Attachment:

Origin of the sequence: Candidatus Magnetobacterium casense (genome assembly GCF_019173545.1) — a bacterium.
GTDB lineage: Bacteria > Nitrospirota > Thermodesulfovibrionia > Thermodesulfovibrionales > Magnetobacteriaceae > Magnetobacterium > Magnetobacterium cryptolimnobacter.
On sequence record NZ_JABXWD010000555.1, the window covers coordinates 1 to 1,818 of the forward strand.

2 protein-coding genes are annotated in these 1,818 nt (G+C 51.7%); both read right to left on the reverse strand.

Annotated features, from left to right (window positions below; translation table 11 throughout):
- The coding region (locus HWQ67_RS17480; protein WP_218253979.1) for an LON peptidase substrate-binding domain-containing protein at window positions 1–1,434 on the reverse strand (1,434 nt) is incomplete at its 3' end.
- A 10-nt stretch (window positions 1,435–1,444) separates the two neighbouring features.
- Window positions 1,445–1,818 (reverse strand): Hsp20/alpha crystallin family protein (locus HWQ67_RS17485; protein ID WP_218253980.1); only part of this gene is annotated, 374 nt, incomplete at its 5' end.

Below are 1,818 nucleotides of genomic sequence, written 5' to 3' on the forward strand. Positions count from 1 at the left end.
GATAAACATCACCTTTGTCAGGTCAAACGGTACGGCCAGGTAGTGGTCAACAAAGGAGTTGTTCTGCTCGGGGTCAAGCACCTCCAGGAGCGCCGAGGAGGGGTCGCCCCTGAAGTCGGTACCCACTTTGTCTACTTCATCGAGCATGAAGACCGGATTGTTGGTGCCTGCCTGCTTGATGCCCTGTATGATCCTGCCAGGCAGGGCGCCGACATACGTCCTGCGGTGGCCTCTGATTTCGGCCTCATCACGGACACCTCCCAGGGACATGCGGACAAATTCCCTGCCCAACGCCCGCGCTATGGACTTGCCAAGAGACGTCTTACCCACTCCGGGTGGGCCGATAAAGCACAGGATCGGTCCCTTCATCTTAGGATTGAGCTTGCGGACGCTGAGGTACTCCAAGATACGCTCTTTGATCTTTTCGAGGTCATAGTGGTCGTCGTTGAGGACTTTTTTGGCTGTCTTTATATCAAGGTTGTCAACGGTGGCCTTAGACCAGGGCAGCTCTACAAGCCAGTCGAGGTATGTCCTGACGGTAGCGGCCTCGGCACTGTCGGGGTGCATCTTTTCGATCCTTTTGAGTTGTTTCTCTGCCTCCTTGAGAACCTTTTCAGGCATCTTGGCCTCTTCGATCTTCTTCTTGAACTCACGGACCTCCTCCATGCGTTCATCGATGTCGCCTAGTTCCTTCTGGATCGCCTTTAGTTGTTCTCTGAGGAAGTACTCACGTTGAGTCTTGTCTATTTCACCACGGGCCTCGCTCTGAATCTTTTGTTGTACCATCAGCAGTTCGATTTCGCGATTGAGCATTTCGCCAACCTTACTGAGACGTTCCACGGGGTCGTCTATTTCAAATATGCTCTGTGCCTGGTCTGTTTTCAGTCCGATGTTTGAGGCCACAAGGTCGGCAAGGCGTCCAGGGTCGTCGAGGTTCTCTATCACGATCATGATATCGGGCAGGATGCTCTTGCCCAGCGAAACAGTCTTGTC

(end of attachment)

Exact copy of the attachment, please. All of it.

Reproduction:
Origin of the sequence: Candidatus Magnetobacterium casense (genome assembly GCF_019173545.1) — a bacterium.
GTDB lineage: Bacteria > Nitrospirota > Thermodesulfovibrionia > Thermodesulfovibrionales > Magnetobacteriaceae > Magnetobacterium > Magnetobacterium cryptolimnobacter.
On sequence record NZ_JABXWD010000555.1, the window covers coordinates 1 to 1,818 of the forward strand.

2 protein-coding genes are annotated in these 1,818 nt (G+C 51.7%); both read right to left on the reverse strand.

Annotated features, from left to right (window positions below; translation table 11 throughout):
- The coding region (locus HWQ67_RS17480; protein WP_218253979.1) for an LON peptidase substrate-binding domain-containing protein at window positions 1–1,434 on the reverse strand (1,434 nt) is incomplete at its 3' end.
- A 10-nt stretch (window positions 1,435–1,444) separates the two neighbouring features.
- Window positions 1,445–1,818 (reverse strand): Hsp20/alpha crystallin family protein (locus HWQ67_RS17485; protein ID WP_218253980.1); only part of this gene is annotated, 374 nt, incomplete at its 5' end.

Below are 1,818 nucleotides of genomic sequence, written 5' to 3' on the forward strand. Positions count from 1 at the left end.
GATAAACATCACCTTTGTCAGGTCAAACGGTACGGCCAGGTAGTGGTCAACAAAGGAGTTGTTCTGCTCGGGGTCAAGCACCTCCAGGAGCGCCGAGGAGGGGTCGCCCCTGAAGTCGGTACCCACTTTGTCTACTTCATCGAGCATGAAGACCGGATTGTTGGTGCCTGCCTGCTTGATGCCCTGTATGATCCTGCCAGGCAGGGCGCCGACATACGTCCTGCGGTGGCCTCTGATTTCGGCCTCATCACGGACACCTCCCAGGGACATGCGGACAAATTCCCTGCCCAACGCCCGCGCTATGGACTTGCCAAGAGACGTCTTACCCACTCCGGGTGGGCCGATAAAGCACAGGATCGGTCCCTTCATCTTAGGATTGAGCTTGCGGACGCTGAGGTACTCCAAGATACGCTCTTTGATCTTTTCGAGGTCATAGTGGTCGTCGTTGAGGACTTTTTTGGCTGTCTTTATATCAAGGTTGTCAACGGTGGCCTTAGACCAGGGCAGCTCTACAAGCCAGTCGAGGTATGTCCTGACGGTAGCGGCCTCGGCACTGTCGGGGTGCATCTTTTCGATCCTTTTGAGTTGTTTCTCTGCCTCCTTGAGAACCTTTTCAGGCATCTTGGCCTCTTCGATCTTCTTCTTGAACTCACGGACCTCCTCCATGCGTTCATCGATGTCGCCTAGTTCCTTCTGGATCGCCTTTAGTTGTTCTCTGAGGAAGTACTCACGTTGAGTCTTGTCTATTTCACCACGGGCCTCGCTCTGAATCTTTTGTTGTACCATCAGCAGTTCGATTTCGCGATTGAGCATTTCGCCAACCTTACTGAGACGTTCCACGGGGTCGTCTATTTCAAATATGCTCTGTGCCTGGTCTGTTTTCAGTCCGATGTTTGAGGCCACAAGGTCGGCAAGGCGTCCAGGGTCGTCGAGGTTCTCTATCACGATCATGATATCGGGCAGGATGCTCTTGCCCAGCGAAACAGTCTTGTC